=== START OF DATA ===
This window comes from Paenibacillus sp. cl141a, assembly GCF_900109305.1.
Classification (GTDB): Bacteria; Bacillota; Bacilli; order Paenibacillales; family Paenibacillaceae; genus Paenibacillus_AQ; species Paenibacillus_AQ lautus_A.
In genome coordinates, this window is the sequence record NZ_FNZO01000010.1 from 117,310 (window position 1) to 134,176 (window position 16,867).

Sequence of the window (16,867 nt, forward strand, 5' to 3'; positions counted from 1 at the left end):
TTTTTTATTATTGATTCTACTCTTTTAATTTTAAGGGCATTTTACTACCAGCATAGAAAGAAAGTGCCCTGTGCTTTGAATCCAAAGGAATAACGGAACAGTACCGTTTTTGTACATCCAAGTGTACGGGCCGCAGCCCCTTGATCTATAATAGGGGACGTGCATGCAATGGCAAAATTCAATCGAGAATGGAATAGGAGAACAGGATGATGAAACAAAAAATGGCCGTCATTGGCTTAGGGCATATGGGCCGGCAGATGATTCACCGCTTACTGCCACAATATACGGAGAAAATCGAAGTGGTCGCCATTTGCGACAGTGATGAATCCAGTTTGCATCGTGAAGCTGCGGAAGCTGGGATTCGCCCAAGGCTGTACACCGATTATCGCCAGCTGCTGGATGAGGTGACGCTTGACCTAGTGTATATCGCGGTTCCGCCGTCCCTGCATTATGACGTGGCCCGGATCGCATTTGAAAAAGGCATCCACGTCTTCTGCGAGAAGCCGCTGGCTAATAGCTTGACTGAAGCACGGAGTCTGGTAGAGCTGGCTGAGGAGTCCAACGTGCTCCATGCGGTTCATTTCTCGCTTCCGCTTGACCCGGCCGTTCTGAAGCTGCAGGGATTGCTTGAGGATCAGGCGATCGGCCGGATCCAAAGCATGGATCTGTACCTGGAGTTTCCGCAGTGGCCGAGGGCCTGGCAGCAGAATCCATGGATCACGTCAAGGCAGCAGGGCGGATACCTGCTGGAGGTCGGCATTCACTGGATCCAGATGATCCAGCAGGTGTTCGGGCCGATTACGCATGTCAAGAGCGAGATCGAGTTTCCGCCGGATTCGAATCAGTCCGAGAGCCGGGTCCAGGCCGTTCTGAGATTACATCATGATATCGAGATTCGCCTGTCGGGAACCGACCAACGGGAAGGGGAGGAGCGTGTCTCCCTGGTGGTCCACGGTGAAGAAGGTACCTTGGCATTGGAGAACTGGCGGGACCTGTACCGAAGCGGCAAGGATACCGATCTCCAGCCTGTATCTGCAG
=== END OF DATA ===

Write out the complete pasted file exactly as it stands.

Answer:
This window comes from Paenibacillus sp. cl141a, assembly GCF_900109305.1.
Classification (GTDB): Bacteria; Bacillota; Bacilli; order Paenibacillales; family Paenibacillaceae; genus Paenibacillus_AQ; species Paenibacillus_AQ lautus_A.
In genome coordinates, this window is the sequence record NZ_FNZO01000010.1 from 117,310 (window position 1) to 134,176 (window position 16,867).

Sequence of the window (16,867 nt, forward strand, 5' to 3'; positions counted from 1 at the left end):
TTTTTTATTATTGATTCTACTCTTTTAATTTTAAGGGCATTTTACTACCAGCATAGAAAGAAAGTGCCCTGTGCTTTGAATCCAAAGGAATAACGGAACAGTACCGTTTTTGTACATCCAAGTGTACGGGCCGCAGCCCCTTGATCTATAATAGGGGACGTGCATGCAATGGCAAAATTCAATCGAGAATGGAATAGGAGAACAGGATGATGAAACAAAAAATGGCCGTCATTGGCTTAGGGCATATGGGCCGGCAGATGATTCACCGCTTACTGCCACAATATACGGAGAAAATCGAAGTGGTCGCCATTTGCGACAGTGATGAATCCAGTTTGCATCGTGAAGCTGCGGAAGCTGGGATTCGCCCAAGGCTGTACACCGATTATCGCCAGCTGCTGGATGAGGTGACGCTTGACCTAGTGTATATCGCGGTTCCGCCGTCCCTGCATTATGACGTGGCCCGGATCGCATTTGAAAAAGGCATCCACGTCTTCTGCGAGAAGCCGCTGGCTAATAGCTTGACTGAAGCACGGAGTCTGGTAGAGCTGGCTGAGGAGTCCAACGTGCTCCATGCGGTTCATTTCTCGCTTCCGCTTGACCCGGCCGTTCTGAAGCTGCAGGGATTGCTTGAGGATCAGGCGATCGGCCGGATCCAAAGCATGGATCTGTACCTGGAGTTTCCGCAGTGGCCGAGGGCCTGGCAGCAGAATCCATGGATCACGTCAAGGCAGCAGGGCGGATACCTGCTGGAGGTCGGCATTCACTGGATCCAGATGATCCAGCAGGTGTTCGGGCCGATTACGCATGTCAAGAGCGAGATCGAGTTTCCGCCGGATTCGAATCAGTCCGAGAGCCGGGTCCAGGCCGTTCTGAGATTACATCATGATATCGAGATTCGCCTGTCGGGAACCGACCAACGGGAAGGGGAGGAGCGTGTCTCCCTGGTGGTCCACGGTGAAGAAGGTACCTTGGCATTGGAGAACTGGCGGGACCTGTACCGAAGCGGCAAGGATACCGATCTCCAGCCTGTATCTGCAG